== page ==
I have re-created the menu from the photos. I make note of those items homegrown and homemade only to illustrate the possibilities offered by a small food garden over the course of a short, zone 7 growing season.
Beach Garden Bridal Shower Picnic Menu
Local Spot Prawns
Homegrown Garlic Confit, Homegrown Herbs, Lemon
Home-preserved Lemon, Homegrown Dried Tomato, Homegrown Herbs
Selection of Local Goat and Cheep Milk Cheeses and Locally-cured Organic Meat
Selection of Local Artisanal Crackers, Sourdough Rolls, Baguette
Homemade Mixed Herb and Walnut Pesto
Homemade Quince Paste with Rosewater
Homemade Oven-roasted Interlaken Grapes, Maple Syrup
Homemade Damson Plum Pickles
Homemade Italian Plum Butter, Savoury Spices, Ginger, Lemon
Homegrown Zucchini Marmalade, Winter Citrus
Green Tomato Chutney
Apple, Dried Sour Cherry, Shallot, Garlic, Spices
Roasted Red Pepper, Cannellini Beans, Confit Garlic, Lemon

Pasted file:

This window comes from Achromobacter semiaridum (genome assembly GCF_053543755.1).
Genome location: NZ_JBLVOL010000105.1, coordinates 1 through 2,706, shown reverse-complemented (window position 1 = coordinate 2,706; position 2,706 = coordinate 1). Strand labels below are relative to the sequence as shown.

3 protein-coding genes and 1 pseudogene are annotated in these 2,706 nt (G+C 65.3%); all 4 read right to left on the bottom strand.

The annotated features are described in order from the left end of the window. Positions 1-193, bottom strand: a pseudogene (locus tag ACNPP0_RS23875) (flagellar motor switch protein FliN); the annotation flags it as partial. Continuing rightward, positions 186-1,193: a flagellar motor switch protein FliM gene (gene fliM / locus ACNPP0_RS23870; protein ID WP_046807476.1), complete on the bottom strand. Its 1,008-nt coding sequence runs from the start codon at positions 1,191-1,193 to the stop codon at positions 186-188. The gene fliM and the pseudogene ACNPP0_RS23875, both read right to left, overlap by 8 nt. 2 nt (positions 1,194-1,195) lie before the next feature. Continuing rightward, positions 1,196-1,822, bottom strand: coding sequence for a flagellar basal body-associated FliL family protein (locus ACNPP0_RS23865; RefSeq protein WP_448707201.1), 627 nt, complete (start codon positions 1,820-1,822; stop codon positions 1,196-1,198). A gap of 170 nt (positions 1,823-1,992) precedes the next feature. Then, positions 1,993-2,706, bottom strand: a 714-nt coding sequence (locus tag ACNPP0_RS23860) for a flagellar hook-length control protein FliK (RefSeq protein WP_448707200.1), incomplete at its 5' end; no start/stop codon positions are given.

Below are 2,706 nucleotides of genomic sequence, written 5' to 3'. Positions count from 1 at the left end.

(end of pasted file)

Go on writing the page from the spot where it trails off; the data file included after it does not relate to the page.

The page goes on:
Homemade Aioli, Homegrown Herbs, Smoked Paprika
Home-pickled Spiced Pears
Ginger, Cinnamon, Cardamom, Star Anise, Lemon Grass
Home-pickled Sugar Baby Rind
Homegrown Watermelon, Honey, Moroccan Spices
Homemade Dill Pickles
Triple Dill, Triple Garlic, Homegrown Arapaho Pepper
Homegrown Tomato and Vegetables, Olives, Herbs and Spices
Cultivated Shiitake, Oyster, Chestnut, Cauliflower, Shimeji
Homegrown Cherry, Arapaho, Spicy Slice and Jalapeno Peppers, Garlic
Fresh Local Berries & Assorted Nuts
Homemade Meyer Lemonade
Local Rose, White and Red Wine
Chickory Coffee, Green Tea
Over the course of these past two very difficult years, the vintage linen and heirloom china has been resting patiently, quietly, on shelves, waiting to be called into service once again. The maplewood furniture hangs in the shadows of the eaves, gathering dust.